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Pentium4 Northwood 1.8Ghz
By: SPeeD
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    Table of Contents:
  • Pentium4 Northwood 1.8Ghz
  • Conclusion

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    Pentium4 Northwood 1.8Ghz

    (Page 1 of 2 )

    We've all seen the recent introduction of Intel's Northwood based P4 processors. With 512k of of L2-Cache and a system bus of 400MHz, everyone has high hopes for the Northwood's performance. The older P4's, socket 423 and 478 Willamette's, performance was somewhat disappointing. With lower clocked AMD Athlon XP's pretty much dominating them at every corner, Intel had to make a move to regain their foothold in the performance sector. Is the Northwood CPU the answer? So far it may or may not be, but it's a start and the Northwood makes quite a few improvements on the aging P4 design. With an extra 256k of L2-Cache, and .13 micron technology that will give the CPU much more headroom that will let it run cooler and faster. Right now, it looks as if Intel plans on taking this CPU to at least 3GHz and beyond. Lately, it's not surprising at all to see folks running 1.6, 1.8, 2.0 and 2.2GHz P4 Northwood's at 2.5GHz and higher. Quite an accomplishment at this point.

    Company: Intel Corporation
    Product: P4 1.8GHz CPU Northwood
    Price: Variable, around 215$
    Availability: Now
    Written by: Mack (SPeeD)
    Reviewed: February, 2002

    Still, the performance crown somewhat eludes Intel, since AMD XP processors are certainly holding their own. And with the .13 micron AMD Thoroughbreds due out shortly, there is no telling what the future holds for Intel. Currently, Intel easily owns the market in raw Processor SPeeD, yet the AMD XP Chips arguably outperform even Intel's fastest processor. 

    While I believe the Northwood is certainly a worthy CPU, what we basically want to do here today is show you performance of this chip in a few "well known" benchmarks at stock speed, as well as the overclockability of the chip. Before we get to the "GooSH", lets take a quick look at Intel's official DDR Chipset diagram.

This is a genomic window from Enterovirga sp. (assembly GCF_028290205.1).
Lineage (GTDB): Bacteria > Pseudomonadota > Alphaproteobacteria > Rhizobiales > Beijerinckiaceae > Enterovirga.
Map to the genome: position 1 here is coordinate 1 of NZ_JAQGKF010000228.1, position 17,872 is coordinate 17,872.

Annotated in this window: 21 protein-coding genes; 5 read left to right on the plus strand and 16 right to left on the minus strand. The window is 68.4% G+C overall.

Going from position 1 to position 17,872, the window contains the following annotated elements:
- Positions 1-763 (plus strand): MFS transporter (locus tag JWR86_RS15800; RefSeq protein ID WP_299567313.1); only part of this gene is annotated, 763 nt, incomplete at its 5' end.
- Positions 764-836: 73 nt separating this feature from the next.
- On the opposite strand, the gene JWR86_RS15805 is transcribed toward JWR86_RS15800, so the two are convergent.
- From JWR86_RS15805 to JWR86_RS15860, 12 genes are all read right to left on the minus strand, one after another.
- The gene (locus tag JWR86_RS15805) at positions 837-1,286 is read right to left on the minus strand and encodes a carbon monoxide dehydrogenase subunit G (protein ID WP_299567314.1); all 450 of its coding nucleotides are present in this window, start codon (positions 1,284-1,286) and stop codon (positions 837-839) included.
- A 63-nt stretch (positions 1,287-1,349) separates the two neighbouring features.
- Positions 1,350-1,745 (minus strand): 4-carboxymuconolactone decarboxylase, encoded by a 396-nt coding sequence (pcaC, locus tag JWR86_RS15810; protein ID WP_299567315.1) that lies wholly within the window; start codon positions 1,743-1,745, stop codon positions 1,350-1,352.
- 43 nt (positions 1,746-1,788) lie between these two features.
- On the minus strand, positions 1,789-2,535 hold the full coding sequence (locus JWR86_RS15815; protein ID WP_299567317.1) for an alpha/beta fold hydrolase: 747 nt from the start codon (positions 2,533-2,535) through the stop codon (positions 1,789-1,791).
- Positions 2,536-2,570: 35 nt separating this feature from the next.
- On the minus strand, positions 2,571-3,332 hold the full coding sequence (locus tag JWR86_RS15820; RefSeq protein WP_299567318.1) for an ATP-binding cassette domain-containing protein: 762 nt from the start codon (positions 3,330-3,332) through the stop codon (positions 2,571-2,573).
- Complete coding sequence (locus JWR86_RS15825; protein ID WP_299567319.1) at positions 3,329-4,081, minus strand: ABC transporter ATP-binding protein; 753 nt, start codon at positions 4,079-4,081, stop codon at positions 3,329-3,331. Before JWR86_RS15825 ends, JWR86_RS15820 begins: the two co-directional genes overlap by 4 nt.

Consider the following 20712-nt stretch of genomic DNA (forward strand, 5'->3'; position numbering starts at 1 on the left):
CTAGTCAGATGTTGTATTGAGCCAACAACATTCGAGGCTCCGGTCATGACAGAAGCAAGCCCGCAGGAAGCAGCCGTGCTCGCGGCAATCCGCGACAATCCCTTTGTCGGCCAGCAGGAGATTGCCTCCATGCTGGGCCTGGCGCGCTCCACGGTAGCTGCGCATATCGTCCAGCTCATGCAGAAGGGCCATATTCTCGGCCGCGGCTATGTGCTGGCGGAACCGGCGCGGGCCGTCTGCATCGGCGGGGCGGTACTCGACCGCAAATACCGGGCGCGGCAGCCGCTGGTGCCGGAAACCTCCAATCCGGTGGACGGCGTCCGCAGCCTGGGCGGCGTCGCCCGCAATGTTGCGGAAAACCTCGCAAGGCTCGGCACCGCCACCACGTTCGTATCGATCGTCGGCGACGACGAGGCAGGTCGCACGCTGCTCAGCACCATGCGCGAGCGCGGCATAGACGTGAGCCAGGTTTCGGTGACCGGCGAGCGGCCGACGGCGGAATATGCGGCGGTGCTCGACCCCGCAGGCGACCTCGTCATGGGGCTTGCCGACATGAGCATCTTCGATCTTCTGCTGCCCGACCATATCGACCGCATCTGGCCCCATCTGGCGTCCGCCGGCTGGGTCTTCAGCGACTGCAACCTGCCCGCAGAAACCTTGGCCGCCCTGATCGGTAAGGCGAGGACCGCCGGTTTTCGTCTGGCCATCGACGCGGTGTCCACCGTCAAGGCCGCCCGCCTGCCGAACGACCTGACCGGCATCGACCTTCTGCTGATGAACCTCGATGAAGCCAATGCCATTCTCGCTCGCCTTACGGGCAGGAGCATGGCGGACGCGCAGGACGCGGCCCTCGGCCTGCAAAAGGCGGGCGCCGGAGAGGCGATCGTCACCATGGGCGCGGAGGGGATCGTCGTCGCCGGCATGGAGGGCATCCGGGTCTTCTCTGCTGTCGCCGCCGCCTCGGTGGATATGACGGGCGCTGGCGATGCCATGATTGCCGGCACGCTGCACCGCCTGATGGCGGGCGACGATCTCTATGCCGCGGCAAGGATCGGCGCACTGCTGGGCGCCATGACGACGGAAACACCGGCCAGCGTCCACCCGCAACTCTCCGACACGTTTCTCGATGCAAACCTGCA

Here you see the i845 has official support for both DDR 200 and DDR 266. Much better than the initial introduction of the 845 with PC133 support, which was never meant for the desktop performance market, rather the server market that needs stability, horsepower and functionality, over raw bursting speed. It was also a good first "dip in the water" to see how future performance of the P4 would eventually be on the much faster DDR platform. Lets not forget the P4 was initially built from the ground up for optimized use with Rambus' RDRAM.  

    However, marketing hype and strong-arm tactics alone could not convince the general public that RDRAM was the best avenue to follow. With better overall performance and more affordable prices, people began purchasing and building systems based on AMD's Tbird CPU coupled with DDR memory. This combination proved to be quite formidable in the performance arena. Then with the introduction of the AMD XP processor, performance only increased.  

    Although Intel is late to the game, finally adopting DDR memory, they are certainly coming on strong. Finally, lets take a look at this processor in CPUID at it's stock SPeeD. 

    Notice the Platform, Socket 478, which Intel plans on taking up to very high speeds. Finally making their choice and ditching the Socket 423 platform. Additionally, you'll notice the Internal clock at slightly over 1800MHz, simply due to motherboard variations. Next, the 400MHz+ System bus which delivers a high bandwidth connection between the P4 CPU and chipset. 3 times the bandwidth over P3 CPU's. Even much faster than AMD's current official 266MHz System bus. What's cool about this, is the memory is only running at 100MHz system clock, while having the QDR (Quad Data Rate) gives the 400MHz system bus.  


    Performance: Ok, lets start off with some SiSoft information. Just about everyone is familiar with SiSoft, and it will tell you just about everything you could ever want to know about your system. To include comparison benchmarks as well. A very handy program for determining performance gains when overclocking and tweaking. Simply a "must-have" for the performance minded PC enthusiast.  

    System Specs: 

    • Abit BD7-RAID

    • 256Meg Kingmax PC2400 DDR

    • Visiontek GF3

    • AVC Sunflower HSF

    • Windows XP Professional



    Here, SiSoft highlights the CPU and BIOS information. Notice the SPeeD rating is 1.81GHz, while the Performance Rating is 1.989GHz. SiSoft pretty much says the performance of this processor is equal to that of a processor running at 1989MHz. It also recognizes it as a Northwood with 512kb of ECC L2-Cache. GooSH!! 

    Benchmarks: Next, lets take a look at SiSoft CPU Arithmetic Performance. 

    As you can see, the Northwood at a stock SPeeD of 1.8GHz is much lower rated than the P4 2GHz part, as well as even the AMD XP 1800+. Although FPU for the 1.8 P4 is just slightly ahead of the XP 1800+.  

    The CPU Multi-Media Benchmarks shows the 1.8GHz lagging just slightly behind the 2GHz part as it should. But neither Intel chip can hang with the Multi-Media horsepower of the Athlon XP. Sad but true. 

    SiSoft Memory Bandwidth Benchmarks are certainly favorable towards the refined Intel 845DDR chipset. Processor SPeeD is of no concern here and the only thing running above Intel's 845, with DDR, is the infamous Intel 850 Chipset with PC800 RDRAM.

    note: SiSoft has recently updated the way they benchmark memory bandwidth, so be sure to download the latest version in order to stay current and compare your system equally to other systems. Get your update HERE. We used current version 2002.1.8.59 for reference.

    Next up. Overclocking! 

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